From mauka to makai, The Nature Conservancy works with local communities, businesses and people like you to protect Hawaii's best natural lands and waters. Since 1980, we have established a statewide system of Conservancy preserves, helped create new wildlife refuges and expand national parks, forged partnerships to protect our most important watershed forests and coral reefs, and led efforts to stem the tide of invasive species entering the state. All total, we have helped protect almost 200,000 acres in the Islands.
We invite you to join the effort to preserve Hawaii’s amazing diversity of life. Together, we can help protect the plants and animals that share our world, and nature in turn can help keep alive what is best in our own lives.
Latest News & Features
Dr. Sam ‘Ohu Gon, the Conservancy’s senior scientist and cultural advisor, is named a ‘Living Treasure’—one of the highest honors the Hawaiʻi community can bestow on an individual.
A giant, 600-year-old ʻōhiʻa tree lying deep within The Nature Conservancy's Waikamoi Preserve on Maui is nominated for protection as an 'exceptional' tree.
A rare loulu palm, once on the verge of extinction, is now flourishing at the Conservancy's Kona Hema Preserve on Hawai'i Island.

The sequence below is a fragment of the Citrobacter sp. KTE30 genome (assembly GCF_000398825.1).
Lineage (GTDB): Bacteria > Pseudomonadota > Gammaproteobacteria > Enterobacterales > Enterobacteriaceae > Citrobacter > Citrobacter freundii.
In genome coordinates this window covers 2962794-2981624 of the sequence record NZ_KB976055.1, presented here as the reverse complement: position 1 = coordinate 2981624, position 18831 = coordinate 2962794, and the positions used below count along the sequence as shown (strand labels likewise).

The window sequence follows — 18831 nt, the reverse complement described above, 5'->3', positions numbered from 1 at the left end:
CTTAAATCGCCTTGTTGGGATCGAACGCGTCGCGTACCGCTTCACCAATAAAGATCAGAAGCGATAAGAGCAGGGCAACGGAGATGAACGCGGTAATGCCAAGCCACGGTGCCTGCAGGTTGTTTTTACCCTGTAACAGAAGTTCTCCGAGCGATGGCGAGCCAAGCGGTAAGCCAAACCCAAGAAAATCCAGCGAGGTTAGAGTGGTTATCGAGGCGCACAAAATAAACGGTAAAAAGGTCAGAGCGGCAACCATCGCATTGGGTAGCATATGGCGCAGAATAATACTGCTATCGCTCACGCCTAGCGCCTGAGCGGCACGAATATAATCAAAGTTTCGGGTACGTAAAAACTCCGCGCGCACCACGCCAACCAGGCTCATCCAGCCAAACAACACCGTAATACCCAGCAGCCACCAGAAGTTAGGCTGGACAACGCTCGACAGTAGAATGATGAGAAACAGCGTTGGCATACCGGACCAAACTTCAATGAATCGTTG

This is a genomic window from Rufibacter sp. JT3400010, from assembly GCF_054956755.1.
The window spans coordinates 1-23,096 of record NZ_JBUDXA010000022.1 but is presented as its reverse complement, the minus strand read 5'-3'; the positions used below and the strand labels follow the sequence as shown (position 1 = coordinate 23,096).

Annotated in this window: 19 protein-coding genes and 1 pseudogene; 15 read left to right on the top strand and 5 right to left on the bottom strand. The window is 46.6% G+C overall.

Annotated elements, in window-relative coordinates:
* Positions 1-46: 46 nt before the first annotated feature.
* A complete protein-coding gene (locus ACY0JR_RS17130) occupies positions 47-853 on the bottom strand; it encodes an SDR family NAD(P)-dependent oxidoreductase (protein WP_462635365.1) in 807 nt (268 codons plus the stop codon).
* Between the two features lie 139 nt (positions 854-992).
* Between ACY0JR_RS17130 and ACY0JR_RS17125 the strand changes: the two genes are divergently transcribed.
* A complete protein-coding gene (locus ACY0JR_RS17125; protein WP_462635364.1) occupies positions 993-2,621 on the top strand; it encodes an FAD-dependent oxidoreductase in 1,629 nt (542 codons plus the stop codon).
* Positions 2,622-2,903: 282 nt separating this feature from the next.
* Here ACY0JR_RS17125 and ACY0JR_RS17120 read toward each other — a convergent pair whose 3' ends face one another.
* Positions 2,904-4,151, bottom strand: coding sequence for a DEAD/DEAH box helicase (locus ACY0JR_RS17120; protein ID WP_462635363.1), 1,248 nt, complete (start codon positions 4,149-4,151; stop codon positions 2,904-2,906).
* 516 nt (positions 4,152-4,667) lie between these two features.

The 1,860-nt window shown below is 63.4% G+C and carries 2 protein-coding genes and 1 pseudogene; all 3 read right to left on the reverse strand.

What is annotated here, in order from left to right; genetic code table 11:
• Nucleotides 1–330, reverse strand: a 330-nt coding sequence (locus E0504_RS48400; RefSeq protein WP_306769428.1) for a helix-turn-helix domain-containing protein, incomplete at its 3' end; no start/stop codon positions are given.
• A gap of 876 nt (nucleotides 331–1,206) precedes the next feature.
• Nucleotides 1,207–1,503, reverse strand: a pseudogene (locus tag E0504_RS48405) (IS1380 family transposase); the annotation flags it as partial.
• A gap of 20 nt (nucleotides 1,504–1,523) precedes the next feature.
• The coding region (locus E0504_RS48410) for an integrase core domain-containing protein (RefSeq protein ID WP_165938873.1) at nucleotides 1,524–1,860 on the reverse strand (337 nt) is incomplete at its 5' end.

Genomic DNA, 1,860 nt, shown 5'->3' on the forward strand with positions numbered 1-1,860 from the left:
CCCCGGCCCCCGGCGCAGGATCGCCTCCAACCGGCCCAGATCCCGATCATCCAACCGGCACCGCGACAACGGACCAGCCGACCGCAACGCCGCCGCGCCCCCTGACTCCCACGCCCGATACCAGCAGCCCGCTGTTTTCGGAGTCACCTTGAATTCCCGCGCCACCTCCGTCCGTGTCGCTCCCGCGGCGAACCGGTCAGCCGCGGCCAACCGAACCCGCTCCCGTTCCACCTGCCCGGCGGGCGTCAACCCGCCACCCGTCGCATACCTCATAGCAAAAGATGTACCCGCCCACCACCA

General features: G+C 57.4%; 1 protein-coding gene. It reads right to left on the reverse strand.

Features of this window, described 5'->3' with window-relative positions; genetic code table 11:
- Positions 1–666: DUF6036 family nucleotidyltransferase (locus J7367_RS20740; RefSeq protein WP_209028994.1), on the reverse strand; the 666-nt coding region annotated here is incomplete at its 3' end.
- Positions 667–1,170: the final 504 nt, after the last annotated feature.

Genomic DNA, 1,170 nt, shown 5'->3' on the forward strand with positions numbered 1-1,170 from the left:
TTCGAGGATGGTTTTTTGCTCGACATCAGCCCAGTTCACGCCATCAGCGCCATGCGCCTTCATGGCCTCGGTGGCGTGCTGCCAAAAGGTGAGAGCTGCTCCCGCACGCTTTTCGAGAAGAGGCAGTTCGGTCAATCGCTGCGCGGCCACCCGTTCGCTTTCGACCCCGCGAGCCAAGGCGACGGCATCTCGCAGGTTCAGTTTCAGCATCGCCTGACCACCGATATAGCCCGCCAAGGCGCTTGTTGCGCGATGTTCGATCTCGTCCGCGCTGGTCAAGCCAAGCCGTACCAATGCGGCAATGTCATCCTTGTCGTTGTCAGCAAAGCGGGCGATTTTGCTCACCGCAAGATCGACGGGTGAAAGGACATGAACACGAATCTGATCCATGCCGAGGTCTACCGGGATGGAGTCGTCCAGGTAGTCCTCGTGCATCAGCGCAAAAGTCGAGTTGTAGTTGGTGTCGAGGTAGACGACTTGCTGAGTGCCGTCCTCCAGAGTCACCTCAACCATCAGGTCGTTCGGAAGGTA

Thanks to our friends and supporters, the Conservancy was able to make great conservation happen in 2013. Enjoy some of the year’s best highlights.
The Nature Conservancy was the beneficiary of many beautiful Hawai'i photos in 2013. Here are a dozen of the year's best.
Invasive species are the primary threat to Hawaii’s native environment. Meet dangerous species that are already here and ones we want to keep out.
The natural beauty of Kāne‘ohe Bay belies the trouble that lurks beneath its surface. See what the Conservancy is doing to restore this marine treasure.
The little fire ant is now in Hawaiʻi. If we don’t take steps to eradicate this stinging invasive ant, life on our farms, in our forests and at our beaches and parks may be forever altered.
Hike into the Hawaiian forest with Sam ‘Ohu Gon and find out why Hawaii’s native plants are found nowhere else on Earth.